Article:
I’ve tried to forget high school as much as I can. Gone. Completely erase it from my head, from history.
I can vividly remember some days from middle school – more than seven years ago, now – than I can from my entire senior year. But there’s a reason for that.
You see, when I was a freshman, I was diagnosed with the triple crown of mental disorders, mental diseases if you will:
depression, anxiety, and anorexia.
It’s hard – no, more like excruciating – to live in a constant state of hunger, of apprehension, and meanwhile detach yourself emotionally from those surrounding you with love and support. And it’s even harder – statistically speaking – to live beyond it.
But around that same time, I was also diagnosed with a cover-up label, a label that has skirted my professional life and my personal life ever since:
You see, the classmates in my Biology lab or show-choir didn’t know I was anything but an extra hard-working young woman. Sure, I looked gaunt, a little emaciated – but that was because I worked myself to the bone, they said. She just needs rest, they said.
They had no idea.
It took me five years – five years of therapy, self-awareness, and dedication – to overcome the severe malnutrition and mental strain I felt nearly every single day throughout my high school education. Meanwhile, I somehow managed to graduate in the top 5% of my senior class of 549, with distinguished honors.
I was living half a life, half a truth, half of who I was – of who I am and always will be.
I am not particularly proud of my mental illness, nor do I wish it upon any one of my peers for comparison. But it’s something I cannot – and I hope you understand when I say this – easily forget.
The scars – both physical and emotional – have continued to linger, like dust rising from the ashes of a burning savannah. They manifest on my darkest days, and lie dormant even on my best.
Though I have managed to live a comparatively healthy life in college, I am beginning to challenge the path I set for myself, in light of a recent reawakening.
I have, both in word and in my actions, devoted myself entirely to the cause of environmental awareness. It’s a passion that has always resonated with my way of being, with my view of the world, and I have let people know it exists.
But, that general environmental mission is still a little too broad – and perhaps, I’m wondering, has led me astray from my true calling.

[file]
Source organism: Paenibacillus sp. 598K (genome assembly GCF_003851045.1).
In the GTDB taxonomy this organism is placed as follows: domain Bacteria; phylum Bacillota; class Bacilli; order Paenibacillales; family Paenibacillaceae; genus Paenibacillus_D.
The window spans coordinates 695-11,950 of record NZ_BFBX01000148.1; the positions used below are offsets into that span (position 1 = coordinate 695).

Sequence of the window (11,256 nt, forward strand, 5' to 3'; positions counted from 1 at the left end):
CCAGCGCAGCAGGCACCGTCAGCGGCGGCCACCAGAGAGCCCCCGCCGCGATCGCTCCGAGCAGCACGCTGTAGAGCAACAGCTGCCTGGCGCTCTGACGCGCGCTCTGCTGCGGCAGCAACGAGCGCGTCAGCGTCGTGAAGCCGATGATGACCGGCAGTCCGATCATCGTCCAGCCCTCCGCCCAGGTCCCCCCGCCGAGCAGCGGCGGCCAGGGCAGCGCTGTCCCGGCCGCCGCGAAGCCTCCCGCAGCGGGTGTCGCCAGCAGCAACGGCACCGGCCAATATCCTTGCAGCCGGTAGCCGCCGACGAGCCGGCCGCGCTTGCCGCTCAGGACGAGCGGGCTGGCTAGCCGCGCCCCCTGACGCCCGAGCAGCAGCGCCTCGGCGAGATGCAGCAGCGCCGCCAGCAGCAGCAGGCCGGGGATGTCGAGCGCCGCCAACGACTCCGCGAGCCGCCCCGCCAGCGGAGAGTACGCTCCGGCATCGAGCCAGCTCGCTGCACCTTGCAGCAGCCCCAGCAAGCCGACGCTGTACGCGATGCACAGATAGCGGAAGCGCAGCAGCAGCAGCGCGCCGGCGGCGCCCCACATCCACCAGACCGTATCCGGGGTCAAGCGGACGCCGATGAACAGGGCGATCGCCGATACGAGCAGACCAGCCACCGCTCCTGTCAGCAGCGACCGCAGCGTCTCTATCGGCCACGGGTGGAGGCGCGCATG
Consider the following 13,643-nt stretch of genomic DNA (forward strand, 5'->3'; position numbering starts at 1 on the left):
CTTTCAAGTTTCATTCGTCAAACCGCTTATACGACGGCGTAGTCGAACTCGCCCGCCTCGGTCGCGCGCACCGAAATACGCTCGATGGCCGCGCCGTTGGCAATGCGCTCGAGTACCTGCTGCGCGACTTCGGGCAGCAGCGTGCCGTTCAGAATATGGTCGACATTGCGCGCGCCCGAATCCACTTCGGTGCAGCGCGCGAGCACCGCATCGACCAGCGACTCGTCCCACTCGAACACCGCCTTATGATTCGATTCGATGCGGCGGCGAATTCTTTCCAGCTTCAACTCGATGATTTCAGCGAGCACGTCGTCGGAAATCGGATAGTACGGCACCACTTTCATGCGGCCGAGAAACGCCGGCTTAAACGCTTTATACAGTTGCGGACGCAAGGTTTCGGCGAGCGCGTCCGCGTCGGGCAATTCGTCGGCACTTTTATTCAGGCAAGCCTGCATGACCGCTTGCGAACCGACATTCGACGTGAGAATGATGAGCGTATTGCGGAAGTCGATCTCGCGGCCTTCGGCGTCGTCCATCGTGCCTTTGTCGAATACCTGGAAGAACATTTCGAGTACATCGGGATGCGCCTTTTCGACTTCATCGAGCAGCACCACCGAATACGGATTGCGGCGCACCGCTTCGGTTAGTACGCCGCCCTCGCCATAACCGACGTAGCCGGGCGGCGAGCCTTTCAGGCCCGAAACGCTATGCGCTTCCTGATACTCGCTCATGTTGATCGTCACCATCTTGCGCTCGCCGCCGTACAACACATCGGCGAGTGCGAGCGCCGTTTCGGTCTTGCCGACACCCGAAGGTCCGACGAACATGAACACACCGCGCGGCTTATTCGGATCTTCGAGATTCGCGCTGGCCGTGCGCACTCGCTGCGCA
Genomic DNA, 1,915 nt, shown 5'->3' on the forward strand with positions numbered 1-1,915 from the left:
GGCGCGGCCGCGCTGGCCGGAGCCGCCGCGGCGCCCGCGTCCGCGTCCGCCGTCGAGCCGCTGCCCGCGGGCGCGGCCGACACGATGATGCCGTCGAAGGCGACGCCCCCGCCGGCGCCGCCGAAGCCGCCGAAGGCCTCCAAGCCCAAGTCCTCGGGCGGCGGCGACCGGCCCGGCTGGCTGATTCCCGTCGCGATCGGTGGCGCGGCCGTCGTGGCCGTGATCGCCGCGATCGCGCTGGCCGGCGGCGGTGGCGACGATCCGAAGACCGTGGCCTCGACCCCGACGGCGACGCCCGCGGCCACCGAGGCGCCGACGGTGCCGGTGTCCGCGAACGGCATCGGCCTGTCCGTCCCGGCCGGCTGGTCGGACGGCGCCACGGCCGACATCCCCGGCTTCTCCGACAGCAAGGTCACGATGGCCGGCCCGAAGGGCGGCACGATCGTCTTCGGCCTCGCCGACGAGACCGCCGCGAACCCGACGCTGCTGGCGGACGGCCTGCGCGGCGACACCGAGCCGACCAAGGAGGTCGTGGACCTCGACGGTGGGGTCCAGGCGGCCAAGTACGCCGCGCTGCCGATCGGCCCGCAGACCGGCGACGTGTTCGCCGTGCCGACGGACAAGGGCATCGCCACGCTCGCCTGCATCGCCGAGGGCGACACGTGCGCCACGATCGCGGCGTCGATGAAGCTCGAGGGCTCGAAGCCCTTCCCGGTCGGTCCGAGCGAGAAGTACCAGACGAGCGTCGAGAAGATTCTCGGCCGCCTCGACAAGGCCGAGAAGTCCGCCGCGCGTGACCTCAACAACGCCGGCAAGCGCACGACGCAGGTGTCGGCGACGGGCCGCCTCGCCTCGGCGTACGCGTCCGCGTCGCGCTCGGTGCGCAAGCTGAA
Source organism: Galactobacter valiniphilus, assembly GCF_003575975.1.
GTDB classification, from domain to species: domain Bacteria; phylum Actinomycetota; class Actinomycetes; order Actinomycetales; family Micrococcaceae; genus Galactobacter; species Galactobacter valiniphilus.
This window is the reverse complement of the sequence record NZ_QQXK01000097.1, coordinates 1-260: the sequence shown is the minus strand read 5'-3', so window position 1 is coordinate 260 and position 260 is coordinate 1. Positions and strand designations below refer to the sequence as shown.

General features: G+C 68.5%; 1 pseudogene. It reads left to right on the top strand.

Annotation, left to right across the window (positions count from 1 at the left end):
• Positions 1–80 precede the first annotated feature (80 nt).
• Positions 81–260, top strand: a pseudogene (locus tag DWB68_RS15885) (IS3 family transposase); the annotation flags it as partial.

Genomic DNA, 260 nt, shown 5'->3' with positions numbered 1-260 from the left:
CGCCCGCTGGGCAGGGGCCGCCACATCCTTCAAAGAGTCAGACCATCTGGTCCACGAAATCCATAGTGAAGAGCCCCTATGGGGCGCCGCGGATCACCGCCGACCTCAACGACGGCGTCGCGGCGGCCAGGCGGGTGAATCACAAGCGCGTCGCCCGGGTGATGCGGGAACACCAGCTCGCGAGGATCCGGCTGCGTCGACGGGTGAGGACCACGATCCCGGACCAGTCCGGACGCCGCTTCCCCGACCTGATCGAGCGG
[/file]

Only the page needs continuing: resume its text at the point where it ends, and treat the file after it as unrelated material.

I have not forgotten that there are other women in this world – women not as fortunate as myself – who continue to live a life crippled by the calorie, fatigued by failure and miserable by movement. I am one of the fortunate few who have continued to live past such bleakness and have managed to shield most of my misery from the public eye.
But perhaps – as is the case with most events in life – there was a reason for all of this hardship. Perhaps I am meant to be a voice of comfort, of understanding, of experience for anxiety and disordered eating, instead of just blindly pasting over every square inch of evidence from these five years of hell.
As much I as I’d like – and maybe should – forget, I simply cannot. Like everyone’s first love, some memories are no so easily erasable.
And perhaps there is a way to draw together issues of food and social consciousness, of women empowerment, with a larger environmental understanding. These intersections of life-sustaining nutrients and life-giving Earth may be more connected than I can comprehend at this current moment in time.
But for now, I have come to realize that I am not satisfied with locking away part of my past for the future good. What solace will I find if my outward attitude does not reflect my inward experience?
I believe there is a destiny for me – as there is for all of us – and a reason for these struggles and these seemingly unrelated passions of mine.
I just need to figure out what that may be.
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